Celebrating the Grand Canyon Association Successes of 2015

Friends of Grand Canyon, welcome to the GCA blog! The year of 2015 was a busy one and the most successful in Grand Canyon Association’s history! With your support we surpassed our goals and provided more support than ever to the park. Here are some of the things we accomplished together this past year:

Historic Kolb Studio Renovation

kolbjan26 (6 of 25)Built on the canyon’s South Rim, Kolb Studio has served as home, photographic studio and theater for Ellsworth and Emery Kolb. The Kolb brothers, who truly appreciated the beauty of Grand Canyon were prolific trailblazers in capturing it on film. Their breathtaking photographs introduced Americans to the Grand Canyon, and their work shaped our nation’s view about a national parks.

With the help of GCA supporters, we returned the historic Kolb studio to its original grandeur. Over the years, harsh conditions weathered many of the studio’s classic features and parts of the building were in a state of disrepair.  Work on the Kolb Studio began in 2014 and was completed in 2015 and celebrated at the rededication ceremony at Members Weekend last May. This historic preservation effort will help keep this important piece of Grand Canyon history available for future generations to enjoy for many years to come. The next time you are at the canyon stop by to see how your donations were put to work making this building ready to weather the next 100 years on the rim.

A Garden to recognize the Canyon’s native plants

NPS_Demo_Garden_Signage_08More than 1,900 different kinds of plants call Grand Canyon National Park home. With more than 5,000 feet of elevation change, a hike from rim to river is equivalent to walking from Canada to Mexico and experiencing the significant diversity in vegetation along the way. The Demonstration Garden grew from the desire to restore the South Rim’s original vegetation, while creating sustainable solutions for plants to thrive in the village area.

Soon visitors will be able to explore and learn about native vegetation at Grand Canyon National Park. The new Demonstration Garden currently being planted near the El Tovar Lodge will display a diverse and indigenous plant population that replaces previously lawn-filled areas. The non-native greenery, originally planted for the enjoyment of the park visitors, also attracted elk and other large mammals to this area increasing the likelihood of dangerous encounters with wildlife.  The infrastructure for the garden is currently in place, complete with meandering sidewalks and seating.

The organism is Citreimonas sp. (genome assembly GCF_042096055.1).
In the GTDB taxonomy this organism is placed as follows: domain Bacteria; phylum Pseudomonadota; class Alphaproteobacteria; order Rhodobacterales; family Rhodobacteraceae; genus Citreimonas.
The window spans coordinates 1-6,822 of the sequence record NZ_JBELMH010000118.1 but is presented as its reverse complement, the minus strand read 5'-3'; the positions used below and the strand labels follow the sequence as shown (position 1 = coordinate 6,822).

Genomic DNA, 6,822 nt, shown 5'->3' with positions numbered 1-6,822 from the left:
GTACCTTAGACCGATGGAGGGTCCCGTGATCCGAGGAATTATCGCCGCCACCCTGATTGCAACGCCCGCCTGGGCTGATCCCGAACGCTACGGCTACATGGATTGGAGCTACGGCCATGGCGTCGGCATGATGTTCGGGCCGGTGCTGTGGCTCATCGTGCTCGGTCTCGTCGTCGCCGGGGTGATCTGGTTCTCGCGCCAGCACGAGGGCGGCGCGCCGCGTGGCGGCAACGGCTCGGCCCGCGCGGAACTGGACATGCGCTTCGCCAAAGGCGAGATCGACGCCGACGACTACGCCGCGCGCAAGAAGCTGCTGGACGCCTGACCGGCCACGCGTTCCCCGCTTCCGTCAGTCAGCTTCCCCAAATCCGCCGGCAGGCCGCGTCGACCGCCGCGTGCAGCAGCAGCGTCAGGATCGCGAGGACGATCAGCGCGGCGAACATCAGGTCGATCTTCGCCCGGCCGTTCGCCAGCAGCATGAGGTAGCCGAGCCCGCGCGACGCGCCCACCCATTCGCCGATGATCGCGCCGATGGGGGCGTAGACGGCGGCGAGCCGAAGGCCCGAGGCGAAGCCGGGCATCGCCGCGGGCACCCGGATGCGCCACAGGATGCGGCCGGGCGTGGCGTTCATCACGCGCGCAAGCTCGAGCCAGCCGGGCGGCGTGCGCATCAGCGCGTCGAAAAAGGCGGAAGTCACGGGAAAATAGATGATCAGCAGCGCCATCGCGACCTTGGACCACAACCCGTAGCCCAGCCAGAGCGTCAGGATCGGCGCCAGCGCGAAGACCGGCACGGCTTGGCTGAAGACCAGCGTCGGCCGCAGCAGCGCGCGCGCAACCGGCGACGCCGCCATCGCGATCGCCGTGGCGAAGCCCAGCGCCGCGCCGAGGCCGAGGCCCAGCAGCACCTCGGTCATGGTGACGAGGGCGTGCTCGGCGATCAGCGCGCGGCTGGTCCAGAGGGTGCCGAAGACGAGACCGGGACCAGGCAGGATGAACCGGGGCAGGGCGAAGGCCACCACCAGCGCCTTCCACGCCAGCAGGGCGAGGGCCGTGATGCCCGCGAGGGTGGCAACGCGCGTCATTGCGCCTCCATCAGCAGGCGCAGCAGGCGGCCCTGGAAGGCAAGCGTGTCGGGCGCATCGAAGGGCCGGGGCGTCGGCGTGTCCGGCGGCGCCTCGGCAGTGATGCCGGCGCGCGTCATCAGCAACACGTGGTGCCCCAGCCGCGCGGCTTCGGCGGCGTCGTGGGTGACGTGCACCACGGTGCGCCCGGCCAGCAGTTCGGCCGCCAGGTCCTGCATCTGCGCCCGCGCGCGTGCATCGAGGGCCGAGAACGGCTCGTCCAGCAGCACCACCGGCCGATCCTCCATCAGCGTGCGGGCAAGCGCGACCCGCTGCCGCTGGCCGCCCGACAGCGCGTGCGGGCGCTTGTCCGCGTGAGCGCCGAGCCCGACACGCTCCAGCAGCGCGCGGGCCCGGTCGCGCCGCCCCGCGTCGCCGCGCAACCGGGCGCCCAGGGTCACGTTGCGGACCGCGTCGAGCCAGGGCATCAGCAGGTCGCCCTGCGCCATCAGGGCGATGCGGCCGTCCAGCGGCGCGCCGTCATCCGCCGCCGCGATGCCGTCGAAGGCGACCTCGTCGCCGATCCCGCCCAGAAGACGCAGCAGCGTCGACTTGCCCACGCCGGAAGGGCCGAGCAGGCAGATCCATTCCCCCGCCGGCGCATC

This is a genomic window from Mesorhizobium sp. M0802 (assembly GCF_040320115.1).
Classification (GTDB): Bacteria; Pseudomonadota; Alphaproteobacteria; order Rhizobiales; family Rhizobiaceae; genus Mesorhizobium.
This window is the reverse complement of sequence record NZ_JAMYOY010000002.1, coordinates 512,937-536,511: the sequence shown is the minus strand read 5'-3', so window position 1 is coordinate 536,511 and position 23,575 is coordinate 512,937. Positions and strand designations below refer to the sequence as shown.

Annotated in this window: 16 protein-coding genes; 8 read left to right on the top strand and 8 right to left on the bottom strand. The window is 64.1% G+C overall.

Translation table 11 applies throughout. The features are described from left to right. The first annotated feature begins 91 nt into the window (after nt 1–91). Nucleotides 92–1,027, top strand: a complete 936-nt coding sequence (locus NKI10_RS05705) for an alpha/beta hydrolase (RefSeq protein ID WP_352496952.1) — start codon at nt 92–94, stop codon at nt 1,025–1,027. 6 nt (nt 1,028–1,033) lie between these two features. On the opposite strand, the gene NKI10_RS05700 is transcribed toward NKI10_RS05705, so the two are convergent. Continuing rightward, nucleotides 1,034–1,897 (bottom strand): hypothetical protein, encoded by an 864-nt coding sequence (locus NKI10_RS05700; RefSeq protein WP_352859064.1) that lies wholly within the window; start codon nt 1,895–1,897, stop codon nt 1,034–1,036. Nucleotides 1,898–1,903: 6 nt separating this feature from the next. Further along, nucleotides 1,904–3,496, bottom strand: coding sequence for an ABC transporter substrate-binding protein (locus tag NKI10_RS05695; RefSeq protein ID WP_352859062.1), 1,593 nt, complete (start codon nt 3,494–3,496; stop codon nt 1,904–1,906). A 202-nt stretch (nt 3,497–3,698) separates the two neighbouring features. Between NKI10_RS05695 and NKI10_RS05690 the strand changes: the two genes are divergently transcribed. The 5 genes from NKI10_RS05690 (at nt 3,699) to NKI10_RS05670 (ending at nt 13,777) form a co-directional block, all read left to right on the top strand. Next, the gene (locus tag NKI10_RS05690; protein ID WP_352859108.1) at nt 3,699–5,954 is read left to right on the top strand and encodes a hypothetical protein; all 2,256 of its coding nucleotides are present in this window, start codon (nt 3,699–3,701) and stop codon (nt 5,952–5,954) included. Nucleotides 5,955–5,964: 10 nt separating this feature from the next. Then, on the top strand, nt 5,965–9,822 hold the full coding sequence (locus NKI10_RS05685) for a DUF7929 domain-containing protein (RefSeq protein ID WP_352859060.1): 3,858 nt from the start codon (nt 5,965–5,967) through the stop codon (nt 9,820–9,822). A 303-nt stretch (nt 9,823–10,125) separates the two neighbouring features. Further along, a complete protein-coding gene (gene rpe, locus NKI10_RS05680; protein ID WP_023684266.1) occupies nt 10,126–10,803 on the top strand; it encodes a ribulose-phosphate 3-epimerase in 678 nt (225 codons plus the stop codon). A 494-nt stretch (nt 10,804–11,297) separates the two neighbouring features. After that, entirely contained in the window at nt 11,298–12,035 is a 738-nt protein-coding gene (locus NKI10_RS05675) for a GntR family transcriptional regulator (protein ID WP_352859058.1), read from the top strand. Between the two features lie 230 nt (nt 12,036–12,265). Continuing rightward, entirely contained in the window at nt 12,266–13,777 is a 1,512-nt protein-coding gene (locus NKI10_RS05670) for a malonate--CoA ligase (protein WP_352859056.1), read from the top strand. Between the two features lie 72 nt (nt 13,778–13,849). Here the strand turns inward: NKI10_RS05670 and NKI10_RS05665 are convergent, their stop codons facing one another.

Kids at the Canyon – Enlightening young minds

kids 2The Kids at Grand Canyon program forges life-long connections between school children and our national parks.  Through this program, Grand Canyon National Park assists in providing transportation to the Park for approximately 2,000 additional school children per year to participate in a Ranger-led curriculum-based field trips.  Park representatives including interpretive rangers also make site visits to approximately 70 schools annually and present hands-on, in-classroom activities as well as assembly programs to 8,500 students each year. Because of you the park is hard at work inspiring and educating the next generation to care for and protect Grand Canyon.

Clear Creek Trail – Restoring Grand Canyon trails to withstand the next 100 years

clear creekIn 2015, the Trails Forever Endowment from Arizona Public Service (APS) supported much-needed restoration work on the Clear Creek Trail. Park service staff, in collaboration with youth training corps, spent weeks this past spring rehabilitating and stabilizing the trail by removing rockfall and clearing overgrown vegetation—all while taking special care not to disturb historic Civilian Conservation Corps structures built in the 1930s that are adjacent to the trail. Now the Clear Creek Trail is now safer and more accessible for hikers.

Desert View Watchtower  – creating an area for cultural appreciation

desertviewandstorestaff (15 of 24)Built in 1934 by famed female architect, Mary Colter, the Watchtower at Desert View was always intended to be a place to celebrate and learn about the surrounding Native Tribes of Grand Canyon.   In 2015, Grand Canyon National Park took ownership of the tower and cleared out the bottom floor, allowing for visitors to experience the tower as it was originally intended.